A FEW YEARS AGO, while looking out at the intramural practise fields of the USAF Academy with Ruth (at left), I wondered where some of my former roommates were. Within a year of snapping a set of photos from the Academy grounds, I'd connected with most of the 16 different men that I met before I snored. A lot of them were findable on Zoomie Nation, some on LinkedIn
and a few on Facebook. Most of them follow ZoomieNews
, an e-mail newsletter that covers the high points of careers. Sometimes the news would be tragic but until today, none of those news sources delivered details of a death of a roommate.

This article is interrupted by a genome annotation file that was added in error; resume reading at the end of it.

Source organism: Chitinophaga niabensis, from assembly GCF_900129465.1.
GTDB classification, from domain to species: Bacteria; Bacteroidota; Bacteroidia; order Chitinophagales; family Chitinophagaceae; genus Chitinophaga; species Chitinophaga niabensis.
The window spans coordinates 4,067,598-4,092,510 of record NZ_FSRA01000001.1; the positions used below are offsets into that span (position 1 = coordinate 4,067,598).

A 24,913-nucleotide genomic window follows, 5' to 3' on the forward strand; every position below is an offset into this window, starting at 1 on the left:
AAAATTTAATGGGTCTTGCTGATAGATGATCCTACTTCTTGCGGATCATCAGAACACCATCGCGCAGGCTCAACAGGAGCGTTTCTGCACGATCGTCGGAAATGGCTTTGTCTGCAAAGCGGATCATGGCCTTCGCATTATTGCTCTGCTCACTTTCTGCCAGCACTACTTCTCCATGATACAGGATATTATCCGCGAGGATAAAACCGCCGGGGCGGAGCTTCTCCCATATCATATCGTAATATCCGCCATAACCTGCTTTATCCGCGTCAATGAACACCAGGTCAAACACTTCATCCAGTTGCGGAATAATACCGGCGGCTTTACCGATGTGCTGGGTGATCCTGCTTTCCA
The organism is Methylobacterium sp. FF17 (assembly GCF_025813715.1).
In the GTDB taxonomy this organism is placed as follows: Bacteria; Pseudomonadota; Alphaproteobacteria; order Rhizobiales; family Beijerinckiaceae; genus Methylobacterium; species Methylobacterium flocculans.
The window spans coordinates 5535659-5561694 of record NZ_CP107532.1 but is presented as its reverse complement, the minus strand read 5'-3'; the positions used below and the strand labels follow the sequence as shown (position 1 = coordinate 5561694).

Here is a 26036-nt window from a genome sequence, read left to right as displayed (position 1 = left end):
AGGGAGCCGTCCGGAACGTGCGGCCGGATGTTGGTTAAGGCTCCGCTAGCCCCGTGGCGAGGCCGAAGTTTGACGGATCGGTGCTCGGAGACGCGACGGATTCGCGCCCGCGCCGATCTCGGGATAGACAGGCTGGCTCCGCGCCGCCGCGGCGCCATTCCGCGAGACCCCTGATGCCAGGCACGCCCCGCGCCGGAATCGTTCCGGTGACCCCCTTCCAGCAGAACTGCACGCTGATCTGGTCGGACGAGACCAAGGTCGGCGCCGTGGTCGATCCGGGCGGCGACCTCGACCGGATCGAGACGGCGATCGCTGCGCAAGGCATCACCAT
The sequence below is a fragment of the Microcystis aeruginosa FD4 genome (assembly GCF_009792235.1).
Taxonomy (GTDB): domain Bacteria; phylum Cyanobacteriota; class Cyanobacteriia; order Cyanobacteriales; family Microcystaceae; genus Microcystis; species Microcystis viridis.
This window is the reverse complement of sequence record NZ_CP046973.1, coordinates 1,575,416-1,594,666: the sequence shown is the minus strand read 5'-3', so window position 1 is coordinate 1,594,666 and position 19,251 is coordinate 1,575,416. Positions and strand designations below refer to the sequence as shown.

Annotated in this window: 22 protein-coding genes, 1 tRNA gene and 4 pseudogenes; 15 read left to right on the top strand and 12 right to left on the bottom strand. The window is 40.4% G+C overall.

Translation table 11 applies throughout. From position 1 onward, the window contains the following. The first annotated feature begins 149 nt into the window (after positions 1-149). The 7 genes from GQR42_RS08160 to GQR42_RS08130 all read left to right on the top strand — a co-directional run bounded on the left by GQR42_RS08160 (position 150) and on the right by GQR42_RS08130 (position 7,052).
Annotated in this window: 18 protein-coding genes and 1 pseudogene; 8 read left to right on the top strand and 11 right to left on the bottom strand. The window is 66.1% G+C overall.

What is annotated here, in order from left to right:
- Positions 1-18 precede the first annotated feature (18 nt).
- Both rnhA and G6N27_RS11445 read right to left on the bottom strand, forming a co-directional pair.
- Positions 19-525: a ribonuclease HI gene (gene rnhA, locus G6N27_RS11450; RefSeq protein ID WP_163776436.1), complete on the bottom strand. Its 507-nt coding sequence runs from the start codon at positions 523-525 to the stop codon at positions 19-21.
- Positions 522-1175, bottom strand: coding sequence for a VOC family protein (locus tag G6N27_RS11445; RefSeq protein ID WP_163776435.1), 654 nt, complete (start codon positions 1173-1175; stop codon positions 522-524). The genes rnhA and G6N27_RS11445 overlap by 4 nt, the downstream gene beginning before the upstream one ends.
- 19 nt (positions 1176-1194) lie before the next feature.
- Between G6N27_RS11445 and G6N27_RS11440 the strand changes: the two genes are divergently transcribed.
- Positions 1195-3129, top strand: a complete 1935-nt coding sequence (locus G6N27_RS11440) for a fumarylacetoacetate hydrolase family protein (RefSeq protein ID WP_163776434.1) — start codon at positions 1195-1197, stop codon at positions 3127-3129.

I knew Rick from age 18. Together, we helped win 72 intercollegiate forensics trophies in a single year. We did better against university debate teams than our football team did on the playing pitch. With impunity, we would miss up to 30% of our academic lectures while traveling west to California and east to New England. Rick was born with academic intelligence. He helped me through some very intense electronic engineering courses, even showing me how to assemble an oscilloscope. He also showed me how to expedite card punches during a foundation course in computer science. In the 70s, you needed card decks to make computers run. Rick's expertise allowed him to be detailed as part of the Mainframe's Fire Watch, where he figured out how to build a modem and how to display directories containing bank records and sensitive academic materials. We didn't talk about those inadvertent discoveries.